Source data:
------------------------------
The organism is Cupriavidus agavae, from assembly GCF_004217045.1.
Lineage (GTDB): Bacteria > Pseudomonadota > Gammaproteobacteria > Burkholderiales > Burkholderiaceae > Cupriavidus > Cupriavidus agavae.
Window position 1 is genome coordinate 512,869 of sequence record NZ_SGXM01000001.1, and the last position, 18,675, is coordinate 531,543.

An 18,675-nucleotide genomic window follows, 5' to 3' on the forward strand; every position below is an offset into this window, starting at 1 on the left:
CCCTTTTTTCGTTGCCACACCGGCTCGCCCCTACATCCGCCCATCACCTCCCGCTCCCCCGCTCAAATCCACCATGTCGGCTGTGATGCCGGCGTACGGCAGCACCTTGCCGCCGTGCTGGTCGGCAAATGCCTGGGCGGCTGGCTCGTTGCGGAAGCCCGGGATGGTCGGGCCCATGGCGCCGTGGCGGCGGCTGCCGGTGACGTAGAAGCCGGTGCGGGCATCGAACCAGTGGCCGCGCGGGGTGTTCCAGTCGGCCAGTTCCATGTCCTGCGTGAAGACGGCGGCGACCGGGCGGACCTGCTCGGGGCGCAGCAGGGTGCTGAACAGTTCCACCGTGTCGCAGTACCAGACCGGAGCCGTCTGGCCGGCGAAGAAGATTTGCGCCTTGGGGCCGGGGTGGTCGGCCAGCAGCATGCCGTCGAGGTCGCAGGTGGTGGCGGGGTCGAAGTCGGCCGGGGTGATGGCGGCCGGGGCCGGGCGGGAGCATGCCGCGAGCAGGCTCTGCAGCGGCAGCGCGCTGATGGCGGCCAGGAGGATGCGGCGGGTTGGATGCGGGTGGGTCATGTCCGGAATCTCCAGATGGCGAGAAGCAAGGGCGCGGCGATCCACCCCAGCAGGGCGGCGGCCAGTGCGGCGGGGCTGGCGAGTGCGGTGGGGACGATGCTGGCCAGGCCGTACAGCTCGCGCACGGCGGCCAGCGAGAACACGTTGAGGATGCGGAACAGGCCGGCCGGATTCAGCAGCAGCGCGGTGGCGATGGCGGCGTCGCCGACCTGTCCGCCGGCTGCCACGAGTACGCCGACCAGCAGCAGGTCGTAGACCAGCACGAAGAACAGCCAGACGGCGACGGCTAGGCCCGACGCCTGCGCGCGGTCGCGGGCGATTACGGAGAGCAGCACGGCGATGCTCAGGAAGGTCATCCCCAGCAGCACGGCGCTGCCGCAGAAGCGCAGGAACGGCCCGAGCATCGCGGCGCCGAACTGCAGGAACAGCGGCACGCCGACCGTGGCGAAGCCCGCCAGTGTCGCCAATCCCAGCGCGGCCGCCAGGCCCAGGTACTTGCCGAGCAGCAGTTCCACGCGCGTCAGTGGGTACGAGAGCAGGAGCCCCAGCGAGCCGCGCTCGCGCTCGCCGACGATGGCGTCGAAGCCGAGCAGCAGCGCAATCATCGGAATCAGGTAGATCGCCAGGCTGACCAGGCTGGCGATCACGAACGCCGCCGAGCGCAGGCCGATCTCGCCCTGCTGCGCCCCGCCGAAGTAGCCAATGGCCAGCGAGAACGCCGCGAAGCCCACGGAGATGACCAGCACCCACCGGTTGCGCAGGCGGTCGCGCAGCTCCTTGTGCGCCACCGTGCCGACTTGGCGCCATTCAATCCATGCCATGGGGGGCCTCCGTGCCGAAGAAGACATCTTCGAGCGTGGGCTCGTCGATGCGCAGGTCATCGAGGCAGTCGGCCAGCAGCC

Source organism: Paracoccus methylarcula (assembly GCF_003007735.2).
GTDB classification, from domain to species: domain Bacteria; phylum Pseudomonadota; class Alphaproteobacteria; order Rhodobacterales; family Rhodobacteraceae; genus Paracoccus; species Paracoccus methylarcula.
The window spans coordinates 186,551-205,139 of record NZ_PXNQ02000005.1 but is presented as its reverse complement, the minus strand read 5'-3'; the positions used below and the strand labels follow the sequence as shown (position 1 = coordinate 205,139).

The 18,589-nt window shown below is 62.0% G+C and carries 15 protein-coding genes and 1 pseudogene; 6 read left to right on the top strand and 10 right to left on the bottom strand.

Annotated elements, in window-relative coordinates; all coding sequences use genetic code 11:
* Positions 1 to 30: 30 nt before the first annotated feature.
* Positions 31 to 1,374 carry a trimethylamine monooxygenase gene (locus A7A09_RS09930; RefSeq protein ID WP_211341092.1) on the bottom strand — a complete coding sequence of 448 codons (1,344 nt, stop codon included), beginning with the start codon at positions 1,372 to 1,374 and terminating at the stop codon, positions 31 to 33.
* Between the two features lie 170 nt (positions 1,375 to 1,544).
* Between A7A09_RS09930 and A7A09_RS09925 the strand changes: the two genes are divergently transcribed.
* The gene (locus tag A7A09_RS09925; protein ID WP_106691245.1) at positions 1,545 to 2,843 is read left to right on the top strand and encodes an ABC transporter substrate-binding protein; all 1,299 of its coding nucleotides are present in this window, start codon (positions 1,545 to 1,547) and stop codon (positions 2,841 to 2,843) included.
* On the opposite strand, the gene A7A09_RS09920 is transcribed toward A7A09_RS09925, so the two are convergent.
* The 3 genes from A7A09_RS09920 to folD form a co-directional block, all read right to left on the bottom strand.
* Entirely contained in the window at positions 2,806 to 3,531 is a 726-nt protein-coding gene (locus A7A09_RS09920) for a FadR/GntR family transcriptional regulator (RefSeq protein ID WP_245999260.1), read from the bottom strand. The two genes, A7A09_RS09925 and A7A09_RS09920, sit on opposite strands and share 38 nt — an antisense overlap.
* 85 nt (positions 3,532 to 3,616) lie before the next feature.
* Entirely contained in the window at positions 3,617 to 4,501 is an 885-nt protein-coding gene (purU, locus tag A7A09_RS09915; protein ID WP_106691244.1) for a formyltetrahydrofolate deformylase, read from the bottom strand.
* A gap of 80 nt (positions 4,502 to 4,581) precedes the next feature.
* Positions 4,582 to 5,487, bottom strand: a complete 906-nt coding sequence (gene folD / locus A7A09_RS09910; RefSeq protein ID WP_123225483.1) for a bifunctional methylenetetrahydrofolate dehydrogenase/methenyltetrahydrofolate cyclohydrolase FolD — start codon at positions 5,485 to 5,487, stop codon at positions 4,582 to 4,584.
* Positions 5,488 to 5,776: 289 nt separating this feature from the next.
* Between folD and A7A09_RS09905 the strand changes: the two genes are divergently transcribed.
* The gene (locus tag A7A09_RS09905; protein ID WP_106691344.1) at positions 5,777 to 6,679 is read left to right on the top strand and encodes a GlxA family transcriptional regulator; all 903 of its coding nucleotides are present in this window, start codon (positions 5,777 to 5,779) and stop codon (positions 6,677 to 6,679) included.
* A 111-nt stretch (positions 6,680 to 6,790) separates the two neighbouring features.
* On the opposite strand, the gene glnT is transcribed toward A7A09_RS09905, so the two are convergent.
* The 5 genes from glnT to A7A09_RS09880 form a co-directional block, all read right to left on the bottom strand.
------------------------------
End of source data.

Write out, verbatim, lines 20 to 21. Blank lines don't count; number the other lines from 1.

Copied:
* Entirely contained in the window at positions 3,617 to 4,501 is an 885-nt protein-coding gene (purU, locus tag A7A09_RS09915; protein ID WP_106691244.1) for a formyltetrahydrofolate deformylase, read from the bottom strand.
* A gap of 80 nt (positions 4,502 to 4,581) precedes the next feature.